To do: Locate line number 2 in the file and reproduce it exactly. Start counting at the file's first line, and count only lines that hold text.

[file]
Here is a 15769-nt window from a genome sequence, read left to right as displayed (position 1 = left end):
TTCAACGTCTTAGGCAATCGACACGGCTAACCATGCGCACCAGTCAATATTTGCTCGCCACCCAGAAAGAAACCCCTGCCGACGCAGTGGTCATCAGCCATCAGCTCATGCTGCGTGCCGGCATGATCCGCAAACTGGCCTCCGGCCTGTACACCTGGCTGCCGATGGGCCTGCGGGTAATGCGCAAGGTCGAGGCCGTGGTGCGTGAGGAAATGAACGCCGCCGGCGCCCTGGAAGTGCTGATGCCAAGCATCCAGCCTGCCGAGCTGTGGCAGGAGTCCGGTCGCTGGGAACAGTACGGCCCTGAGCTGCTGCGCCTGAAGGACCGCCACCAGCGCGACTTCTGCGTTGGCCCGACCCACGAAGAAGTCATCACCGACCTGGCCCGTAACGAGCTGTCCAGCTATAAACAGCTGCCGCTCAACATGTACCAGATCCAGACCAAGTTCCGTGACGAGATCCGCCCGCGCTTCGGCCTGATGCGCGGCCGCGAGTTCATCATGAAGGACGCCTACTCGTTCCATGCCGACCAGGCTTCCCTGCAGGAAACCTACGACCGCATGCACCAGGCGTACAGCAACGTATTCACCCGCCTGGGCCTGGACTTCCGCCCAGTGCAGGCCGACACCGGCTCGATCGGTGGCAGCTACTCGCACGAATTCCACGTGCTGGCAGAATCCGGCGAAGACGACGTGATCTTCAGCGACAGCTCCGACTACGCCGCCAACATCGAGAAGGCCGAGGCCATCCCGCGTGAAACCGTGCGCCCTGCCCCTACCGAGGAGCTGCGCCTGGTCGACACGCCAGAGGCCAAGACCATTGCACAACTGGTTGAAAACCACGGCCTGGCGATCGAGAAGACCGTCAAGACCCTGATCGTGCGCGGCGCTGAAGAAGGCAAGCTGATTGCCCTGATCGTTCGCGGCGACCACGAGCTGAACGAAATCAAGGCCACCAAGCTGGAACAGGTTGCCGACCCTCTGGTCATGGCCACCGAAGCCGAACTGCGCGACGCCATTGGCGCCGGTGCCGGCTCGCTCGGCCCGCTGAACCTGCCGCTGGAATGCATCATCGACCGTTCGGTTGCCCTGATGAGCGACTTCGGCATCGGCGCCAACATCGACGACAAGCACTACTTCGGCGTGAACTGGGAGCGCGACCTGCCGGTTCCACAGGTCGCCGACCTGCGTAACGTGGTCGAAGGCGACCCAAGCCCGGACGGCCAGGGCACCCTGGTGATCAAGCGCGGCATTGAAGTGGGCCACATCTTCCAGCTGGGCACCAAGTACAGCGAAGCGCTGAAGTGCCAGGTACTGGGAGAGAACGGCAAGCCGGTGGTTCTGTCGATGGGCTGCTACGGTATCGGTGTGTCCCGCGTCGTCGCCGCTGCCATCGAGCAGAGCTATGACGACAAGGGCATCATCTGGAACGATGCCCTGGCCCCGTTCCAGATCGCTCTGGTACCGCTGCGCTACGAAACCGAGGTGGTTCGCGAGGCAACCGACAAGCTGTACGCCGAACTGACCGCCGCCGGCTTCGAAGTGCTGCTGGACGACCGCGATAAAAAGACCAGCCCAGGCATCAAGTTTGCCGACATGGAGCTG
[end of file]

TTCAACGTCTTAGGCAATCGACACGGCTAACCATGCGCACCAGTCAATATTTGCTCGCCACCCAGAAAGAAACCCCTGCCGACGCAGTGGTCATCAGCCATCAGCTCATGCTGCGTGCCGGCATGATCCGCAAACTGGCCTCCGGCCTGTACACCTGGCTGCCGATGGGCCTGCGGGTAATGCGCAAGGTCGAGGCCGTGGTGCGTGAGGAAATGAACGCCGCCGGCGCCCTGGAAGTGCTGATGCCAAGCATCCAGCCTGCCGAGCTGTGGCAGGAGTCCGGTCGCTGGGAACAGTACGGCCCTGAGCTGCTGCGCCTGAAGGACCGCCACCAGCGCGACTTCTGCGTTGGCCCGACCCACGAAGAAGTCATCACCGACCTGGCCCGTAACGAGCTGTCCAGCTATAAACAGCTGCCGCTCAACATGTACCAGATCCAGACCAAGTTCCGTGACGAGATCCGCCCGCGCTTCGGCCTGATGCGCGGCCGCGAGTTCATCATGAAGGACGCCTACTCGTTCCATGCCGACCAGGCTTCCCTGCAGGAAACCTACGACCGCATGCACCAGGCGTACAGCAACGTATTCACCCGCCTGGGCCTGGACTTCCGCCCAGTGCAGGCCGACACCGGCTCGATCGGTGGCAGCTACTCGCACGAATTCCACGTGCTGGCAGAATCCGGCGAAGACGACGTGATCTTCAGCGACAGCTCCGACTACGCCGCCAACATCGAGAAGGCCGAGGCCATCCCGCGTGAAACCGTGCGCCCTGCCCCTACCGAGGAGCTGCGCCTGGTCGACACGCCAGAGGCCAAGACCATTGCACAACTGGTTGAAAACCACGGCCTGGCGATCGAGAAGACCGTCAAGACCCTGATCGTGCGCGGCGCTGAAGAAGGCAAGCTGATTGCCCTGATCGTTCGCGGCGACCACGAGCTGAACGAAATCAAGGCCACCAAGCTGGAACAGGTTGCCGACCCTCTGGTCATGGCCACCGAAGCCGAACTGCGCGACGCCATTGGCGCCGGTGCCGGCTCGCTCGGCCCGCTGAACCTGCCGCTGGAATGCATCATCGACCGTTCGGTTGCCCTGATGAGCGACTTCGGCATCGGCGCCAACATCGACGACAAGCACTACTTCGGCGTGAACTGGGAGCGCGACCTGCCGGTTCCACAGGTCGCCGACCTGCGTAACGTGGTCGAAGGCGACCCAAGCCCGGACGGCCAGGGCACCCTGGTGATCAAGCGCGGCATTGAAGTGGGCCACATCTTCCAGCTGGGCACCAAGTACAGCGAAGCGCTGAAGTGCCAGGTACTGGGAGAGAACGGCAAGCCGGTGGTTCTGTCGATGGGCTGCTACGGTATCGGTGTGTCCCGCGTCGTCGCCGCTGCCATCGAGCAGAGCTATGACGACAAGGGCATCATCTGGAACGATGCCCTGGCCCCGTTCCAGATCGCTCTGGTACCGCTGCGCTACGAAACCGAGGTGGTTCGCGAGGCAACCGACAAGCTGTACGCCGAACTGACCGCCGCCGGCTTCGAAGTGCTGCTGGACGACCGCGATAAAAAGACCAGCCCAGGCATCAAGTTTGCCGACATGGAGCTG